vii) Unemployment still a major problem
viii) Domestic demand still lagging
ix) QE 2 coming to an end
x) Biggest problem is that the sovereign debt ceiling of US$ 14.3 trillion has been reached and it can only be increased if Congress approves. It has become a “political” issue for the 2012 election.
xi) S&P has cut the AAA to AA+
xii) If the sovereign debt ceiling is not increased, US will default and many believe that the systemic risk and financial crisis will be even greater that of 2007.
Deal August 2,2011
a) The immediate impact is to raise the debt limit by $400 billion, giving the Treasury what it needs to avoid exceeding the current $14.3 trillion cap. An additional $500 billion increase will be available, subject to disapproval by Congress.
b) In exchange, spending is to be cut by $917 billion over a decade from Cabinet-level agencies and the thousands of federal programs they administer.
c) The bill’s second phase begins with the creation of the special committee of lawmakers. Depending on its success in recommending savings that Congress ratifies by Christmas, the nation’s borrowing authority will rise by $2.1 trillion or as much as $2.5 trillion.
i) Is only a step forward, not a solution
ii) Needs a plan to reduce the deficits by no less than $4 trillion in the next decade
iii) Plan needs :
a) cut wasteful spending in the defense
b) address the unsustainable growth of our entitlement programme
c) reform the tax code
d) cannot avoid the big “ticket” items –Medicare, Medicaid, Social Security solvency and Tax reform
e) restore Americans’ faith in the political system
f) The “Super- Committee” of 6 Democrats and 6 Republicans has failed to agree on deficit reductions setting in motion automatic cuts by US$1.2 trillion over 10 years. The cuts are designed to be split evenly between domestic and military programmes. The US president has said that he will veto any bill to repeal the agreement.
xiii) Downgrade and impact:
a) Treasuries more risks leads higher interest rates. Linkages to all other rates
b) Possible recession- inflation, higher costs. Less jobs
c) US problems could get worse, higher costs of debt may have to borrow more, further downgrade
d) Eroding reserve status
The Japanese Yen
i) Effects of the earthquake and tsunami. Too strong a Yen as Japanese firms are selling their foreign investments to bring back funds to rebuild. Unusual increased in demand for Yen caused too strong an appreciation. This may hamper the recovery which in turn will affect global economic conditions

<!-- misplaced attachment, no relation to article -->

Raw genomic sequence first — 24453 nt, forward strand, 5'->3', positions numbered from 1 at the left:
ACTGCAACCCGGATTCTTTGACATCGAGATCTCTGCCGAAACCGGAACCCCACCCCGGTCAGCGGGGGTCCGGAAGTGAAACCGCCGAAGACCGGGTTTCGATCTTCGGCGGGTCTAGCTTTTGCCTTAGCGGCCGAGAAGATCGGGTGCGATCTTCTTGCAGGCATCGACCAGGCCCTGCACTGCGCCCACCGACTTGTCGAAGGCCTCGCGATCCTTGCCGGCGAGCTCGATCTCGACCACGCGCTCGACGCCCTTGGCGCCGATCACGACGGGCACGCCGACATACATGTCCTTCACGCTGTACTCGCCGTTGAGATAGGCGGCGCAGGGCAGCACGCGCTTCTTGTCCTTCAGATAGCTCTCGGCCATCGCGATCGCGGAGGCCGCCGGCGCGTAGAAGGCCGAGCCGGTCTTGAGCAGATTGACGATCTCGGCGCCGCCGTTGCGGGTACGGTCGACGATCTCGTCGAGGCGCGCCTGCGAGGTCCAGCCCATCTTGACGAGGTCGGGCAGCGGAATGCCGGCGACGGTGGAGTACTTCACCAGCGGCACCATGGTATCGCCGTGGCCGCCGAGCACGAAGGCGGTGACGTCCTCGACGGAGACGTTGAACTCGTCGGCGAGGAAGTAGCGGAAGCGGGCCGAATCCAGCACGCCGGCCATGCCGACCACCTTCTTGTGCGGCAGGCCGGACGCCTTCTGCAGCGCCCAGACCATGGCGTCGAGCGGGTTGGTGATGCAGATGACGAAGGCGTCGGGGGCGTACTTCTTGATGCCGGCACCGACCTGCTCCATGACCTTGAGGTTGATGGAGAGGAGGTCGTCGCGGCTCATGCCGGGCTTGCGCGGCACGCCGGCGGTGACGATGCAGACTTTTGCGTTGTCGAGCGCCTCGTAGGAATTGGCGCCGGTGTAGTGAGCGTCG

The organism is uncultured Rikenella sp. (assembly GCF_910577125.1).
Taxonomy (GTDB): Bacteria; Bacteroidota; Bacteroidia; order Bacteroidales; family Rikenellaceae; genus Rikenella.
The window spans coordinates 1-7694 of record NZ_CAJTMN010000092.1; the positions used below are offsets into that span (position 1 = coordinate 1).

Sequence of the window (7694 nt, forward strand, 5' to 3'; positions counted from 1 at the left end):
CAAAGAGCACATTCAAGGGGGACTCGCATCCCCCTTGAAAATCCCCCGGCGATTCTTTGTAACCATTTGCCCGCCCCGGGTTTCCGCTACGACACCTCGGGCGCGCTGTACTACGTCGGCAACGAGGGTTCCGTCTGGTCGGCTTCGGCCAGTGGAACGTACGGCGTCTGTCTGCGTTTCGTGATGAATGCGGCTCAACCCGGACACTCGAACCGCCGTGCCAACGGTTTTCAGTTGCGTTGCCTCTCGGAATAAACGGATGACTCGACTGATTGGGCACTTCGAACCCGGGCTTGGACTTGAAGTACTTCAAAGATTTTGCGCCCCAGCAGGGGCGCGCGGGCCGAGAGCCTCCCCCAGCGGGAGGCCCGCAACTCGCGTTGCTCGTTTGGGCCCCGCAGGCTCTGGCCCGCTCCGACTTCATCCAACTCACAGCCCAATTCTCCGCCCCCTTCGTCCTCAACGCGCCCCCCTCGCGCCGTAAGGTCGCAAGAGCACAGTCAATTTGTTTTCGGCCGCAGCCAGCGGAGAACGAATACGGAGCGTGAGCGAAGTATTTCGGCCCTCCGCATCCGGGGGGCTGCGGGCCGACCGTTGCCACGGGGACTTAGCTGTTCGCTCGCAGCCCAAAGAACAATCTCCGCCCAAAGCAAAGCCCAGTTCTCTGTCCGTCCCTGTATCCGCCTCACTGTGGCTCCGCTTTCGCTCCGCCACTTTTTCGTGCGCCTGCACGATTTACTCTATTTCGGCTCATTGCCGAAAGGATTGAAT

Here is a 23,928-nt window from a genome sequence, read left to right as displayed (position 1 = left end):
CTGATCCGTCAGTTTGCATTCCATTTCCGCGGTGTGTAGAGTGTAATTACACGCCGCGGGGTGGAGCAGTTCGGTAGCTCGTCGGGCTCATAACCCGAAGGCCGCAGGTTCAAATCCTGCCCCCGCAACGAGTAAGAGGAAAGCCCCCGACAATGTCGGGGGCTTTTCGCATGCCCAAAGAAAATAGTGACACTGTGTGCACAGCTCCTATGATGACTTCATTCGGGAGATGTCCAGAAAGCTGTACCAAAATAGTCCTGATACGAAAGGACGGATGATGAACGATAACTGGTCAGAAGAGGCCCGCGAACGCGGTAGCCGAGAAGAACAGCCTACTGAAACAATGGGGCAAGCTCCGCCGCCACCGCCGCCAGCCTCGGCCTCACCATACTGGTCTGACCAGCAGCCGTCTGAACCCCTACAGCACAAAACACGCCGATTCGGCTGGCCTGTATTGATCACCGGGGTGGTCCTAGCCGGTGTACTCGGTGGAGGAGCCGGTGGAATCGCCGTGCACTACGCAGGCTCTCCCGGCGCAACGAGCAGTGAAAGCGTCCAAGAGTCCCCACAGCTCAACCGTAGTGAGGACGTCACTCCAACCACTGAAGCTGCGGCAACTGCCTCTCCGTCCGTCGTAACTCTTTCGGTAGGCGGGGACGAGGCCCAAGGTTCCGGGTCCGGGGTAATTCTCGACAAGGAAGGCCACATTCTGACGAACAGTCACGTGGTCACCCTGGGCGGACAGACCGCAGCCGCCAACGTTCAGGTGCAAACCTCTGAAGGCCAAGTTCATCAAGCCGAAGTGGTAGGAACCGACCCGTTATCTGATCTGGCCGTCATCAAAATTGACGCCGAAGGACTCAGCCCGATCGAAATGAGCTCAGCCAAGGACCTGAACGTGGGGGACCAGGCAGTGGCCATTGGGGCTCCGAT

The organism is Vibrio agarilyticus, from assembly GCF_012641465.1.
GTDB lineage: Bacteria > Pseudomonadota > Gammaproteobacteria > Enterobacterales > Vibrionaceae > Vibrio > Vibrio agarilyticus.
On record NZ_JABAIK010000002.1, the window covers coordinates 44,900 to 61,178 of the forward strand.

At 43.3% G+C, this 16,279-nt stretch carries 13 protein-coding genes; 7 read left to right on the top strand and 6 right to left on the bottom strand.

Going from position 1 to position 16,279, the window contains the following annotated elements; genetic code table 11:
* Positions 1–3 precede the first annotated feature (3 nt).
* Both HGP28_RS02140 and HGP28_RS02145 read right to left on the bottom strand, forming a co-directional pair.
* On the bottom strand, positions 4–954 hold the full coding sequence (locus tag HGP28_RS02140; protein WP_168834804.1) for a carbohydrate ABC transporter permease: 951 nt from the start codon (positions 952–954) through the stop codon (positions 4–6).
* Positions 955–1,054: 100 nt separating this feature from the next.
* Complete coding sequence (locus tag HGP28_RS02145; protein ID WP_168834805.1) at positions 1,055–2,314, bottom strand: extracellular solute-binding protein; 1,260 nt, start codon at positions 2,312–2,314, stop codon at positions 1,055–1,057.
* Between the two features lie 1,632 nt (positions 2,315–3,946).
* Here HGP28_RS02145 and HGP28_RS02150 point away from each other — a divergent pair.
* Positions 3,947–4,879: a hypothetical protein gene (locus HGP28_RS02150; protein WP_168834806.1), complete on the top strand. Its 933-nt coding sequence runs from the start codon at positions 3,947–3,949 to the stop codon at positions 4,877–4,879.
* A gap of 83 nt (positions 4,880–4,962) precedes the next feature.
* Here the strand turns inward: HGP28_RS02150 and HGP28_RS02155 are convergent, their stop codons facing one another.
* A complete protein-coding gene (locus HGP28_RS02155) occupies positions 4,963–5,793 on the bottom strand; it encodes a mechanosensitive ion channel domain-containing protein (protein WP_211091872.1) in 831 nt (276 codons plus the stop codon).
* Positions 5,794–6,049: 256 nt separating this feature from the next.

ii) This resulted in unusual support from the major central banks of major countries to bring the exchange rate of the Yen to a reasonable level.
iii) Depending on the rate of recovery of the economy
Given the problems of the US$ and the Euro, there is a move to the Yen and the exchange rate vis a vis US$ and Euro is at a high. This is not because the Yen is intrinsically strong but the dollar and euro are weak
iv) BOJ going alone to intervene in the exchange market to maintain the Yen at a rate which does not adversely affect her exports.BOJ is continuing with the policy of intervention to maintain the Yen at an “appropriate “ level
The Chinese Yuan (Renminbi)
i) Issue of under-valuation – PBC intervention
ii) A controlled slow appreciation, possible a 5% increase this year
iii) A high growth rate and high inflation
iv) Wider Yuan use in trade with China. There a number of bilateral currency agreements between China and a number of countries e.g. Malaysia
v) The gradual internationalization of the Yuan
vi) Differential in interest rates between China (high) and the US (low).This leads to massive capital inflow leading to appreciation of Yuan
vii) Expectation as a significant factor
viii) (PBC)People’s Bank of China is considering setting up a fund (intervention fund) that will direct foreign exchange in the market so that the central bank does not increase base money. This is to prevent the Yuan from rising too fast and too far. China’s central bank has been an avid buyer of dollars generated by China’s exports.
ix) “ Hot” money impact
b) RMB’s internationalization and eventually a reserve currency?
Internationalization: An international currency is used and held beyond the issuing country’s borders and plays the role of unit of account, medium of exchange and store of value for residents and non-residents alike.
a) Progressing without too much notice
Advantages to China:
ai) Elimination of exchange risks to which Chinese firms are exposed
aii) Greater funding efficiency for Chinese financial institutions thus strengthening their competitiveness in global financial markets
aiii) A boost to China’s trade with its neighbours owing to the reduction in transaction costs
aiv) Less need for China to hold US dollar assets and risk capital losses on the country’s foreign exchange reserves
av) Eventual status as one of the world’s reserve currencies which would provide China more freedom to maneuver in domestic and international economic policy
Chinese officials believe that China’s internationalization is a way for China to set its own agenda without being overly constrained by external conditions beyond its control.